Computer Associates announced the acquisition of InfoSec Inc., a mainframe identity and access management solution that’s intended to protect enterprise IT environments by automatically identifying and removing obsolete, unused and rogue user IDs and access rights.
Our take: This is a smart acquisition for CA. For years IT groups have virtually ignored security, but now the government is forcing firms to comply with stringent security requirements. If you’re selling against CA, you want to keep positioning CA as a troubled company with lingering management problems and legal liabilities. If you’re selling for CA, leaning on the security issue could literally scare up some new business.
IBM announced it will acquire Ascential Software, a provider of enterprise data integration software that allows customers to build data warehouses, business intelligence systems, consolidated enterprise applications and repositories of business information.
Our take: Since IBM has been claiming for more than a decade that their software does exactly what Ascential’s software is supposed to do, this is probably an attempt to acquire market share rather than significantly extend IBM’s product line – Ascential has more than 3,000 customers and partners across all major industries. If you’re selling against IBM in this area, emphasize IBM’s tendency to let software acquisitions languish and that IBM software, in general, tends to be clunky and overly concerned with backward compatibility issues. If you’re selling for IBM, emphasize, as always, that IBM is a one-stop-shop that has a long record of successful implementations.
Oracle announced the availability of Oracle Business Intelligence 10g, a standalone product designed to address the entire spectrum of business analytics, including query, application development, reporting and analysis, data integration and management. The product comprises query, reporting and analysis with dashboard; direct access from within Microsoft Excel; data quality features; and custom application development.
Our take: Oracle is likely to be a strong competitor in this application area because business analytics are tightly linked to databases, which is Oracle’s core strength. If you’re selling against Oracle, the best approach is to slam the company on feature and function limitations because Oracle’s applications are coded to be integrated with Oracle’s database rather than best in breed. If you’re selling for Oracle, push the Business Intelligence 10g release as an example of how Oracle understands today’s business environment better than Microsoft (see below).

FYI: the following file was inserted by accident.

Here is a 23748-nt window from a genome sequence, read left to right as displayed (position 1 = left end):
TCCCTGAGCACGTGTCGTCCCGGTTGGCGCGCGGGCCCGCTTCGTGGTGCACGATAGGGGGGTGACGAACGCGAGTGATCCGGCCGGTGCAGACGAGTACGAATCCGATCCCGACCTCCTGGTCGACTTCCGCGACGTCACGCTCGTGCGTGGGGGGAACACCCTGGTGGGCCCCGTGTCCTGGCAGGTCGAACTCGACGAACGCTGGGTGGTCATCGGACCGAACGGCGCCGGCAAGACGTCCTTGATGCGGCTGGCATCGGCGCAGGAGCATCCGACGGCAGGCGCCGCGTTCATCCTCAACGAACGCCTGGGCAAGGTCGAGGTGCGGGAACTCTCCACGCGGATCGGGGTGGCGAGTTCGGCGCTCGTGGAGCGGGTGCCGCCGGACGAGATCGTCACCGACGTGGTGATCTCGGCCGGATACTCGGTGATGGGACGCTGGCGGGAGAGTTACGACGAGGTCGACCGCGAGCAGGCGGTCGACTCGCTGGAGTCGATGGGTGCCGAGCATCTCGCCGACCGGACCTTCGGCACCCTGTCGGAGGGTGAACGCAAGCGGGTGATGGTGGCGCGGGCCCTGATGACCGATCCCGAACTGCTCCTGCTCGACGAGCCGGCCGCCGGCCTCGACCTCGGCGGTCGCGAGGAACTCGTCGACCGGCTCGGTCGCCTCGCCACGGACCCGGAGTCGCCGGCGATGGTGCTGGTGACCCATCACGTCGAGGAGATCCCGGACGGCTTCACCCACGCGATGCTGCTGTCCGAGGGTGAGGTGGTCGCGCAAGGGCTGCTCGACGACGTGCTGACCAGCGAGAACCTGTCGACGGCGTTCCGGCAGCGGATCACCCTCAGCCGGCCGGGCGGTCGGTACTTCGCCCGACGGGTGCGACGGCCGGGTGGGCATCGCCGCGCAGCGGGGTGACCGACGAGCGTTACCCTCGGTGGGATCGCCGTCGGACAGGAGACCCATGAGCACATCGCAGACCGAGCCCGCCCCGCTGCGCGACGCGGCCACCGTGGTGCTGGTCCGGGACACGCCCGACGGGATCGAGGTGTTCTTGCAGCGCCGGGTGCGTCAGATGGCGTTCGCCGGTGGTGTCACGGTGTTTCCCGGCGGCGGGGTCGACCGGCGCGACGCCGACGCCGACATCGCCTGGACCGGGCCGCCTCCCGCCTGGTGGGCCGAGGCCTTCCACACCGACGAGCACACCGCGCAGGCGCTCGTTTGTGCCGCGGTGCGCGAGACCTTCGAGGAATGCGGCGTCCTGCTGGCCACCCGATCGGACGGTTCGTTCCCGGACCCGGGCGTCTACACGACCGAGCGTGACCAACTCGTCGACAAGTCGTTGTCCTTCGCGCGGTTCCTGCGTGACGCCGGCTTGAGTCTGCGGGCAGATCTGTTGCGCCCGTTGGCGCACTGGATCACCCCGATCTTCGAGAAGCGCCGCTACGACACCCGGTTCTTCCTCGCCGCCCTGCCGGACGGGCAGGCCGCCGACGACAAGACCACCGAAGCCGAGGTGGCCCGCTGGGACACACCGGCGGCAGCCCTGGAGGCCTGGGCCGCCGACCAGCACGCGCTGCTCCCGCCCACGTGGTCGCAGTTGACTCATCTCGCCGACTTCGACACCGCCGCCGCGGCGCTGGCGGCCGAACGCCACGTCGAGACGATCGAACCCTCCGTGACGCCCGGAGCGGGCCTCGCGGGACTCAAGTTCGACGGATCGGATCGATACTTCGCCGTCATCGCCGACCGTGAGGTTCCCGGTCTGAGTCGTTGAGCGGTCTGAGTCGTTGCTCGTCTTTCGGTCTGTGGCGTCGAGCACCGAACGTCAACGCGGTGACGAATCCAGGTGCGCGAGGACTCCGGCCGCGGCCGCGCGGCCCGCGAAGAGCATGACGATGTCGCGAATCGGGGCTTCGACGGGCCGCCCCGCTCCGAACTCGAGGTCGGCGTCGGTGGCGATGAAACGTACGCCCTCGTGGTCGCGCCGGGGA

Microsoft announced acquisition of a business analytics tool called OLAP cubes that allows organizations to examine and analyze data from different angles.
Our take: Microsoft’s strategy for business analytics and business intelligence is a hodgepodge of point tools. If you sell against Microsoft, emphasize that Microsoft’s strategy consists of applications that provide special functions, rather than an integrated approach. If you’re a Microsoft reseller, you probably don’t want to pitch business intelligence until Microsoft better packages its offerings.
SAP announced shipment of its latest version of mySAP enterprise resource planning (ERP) solution, which features business analytics, financials, human capital management, operations and corporate services functionality.
Our Take: It’s hard to say whether this release is a bug fix or something substantive because the 1,700 word SAP press release says absolutely nothing of substance. If you’re selling against SAP and your firm has top-quality marketing materials, this is a good time to get them read by SAP customers in your territory. If you’re selling for SAP, find out what’s actually in this product version, list the new features in a short email and send it to your current customers so they know what they’ll actually be getting if they upgrade.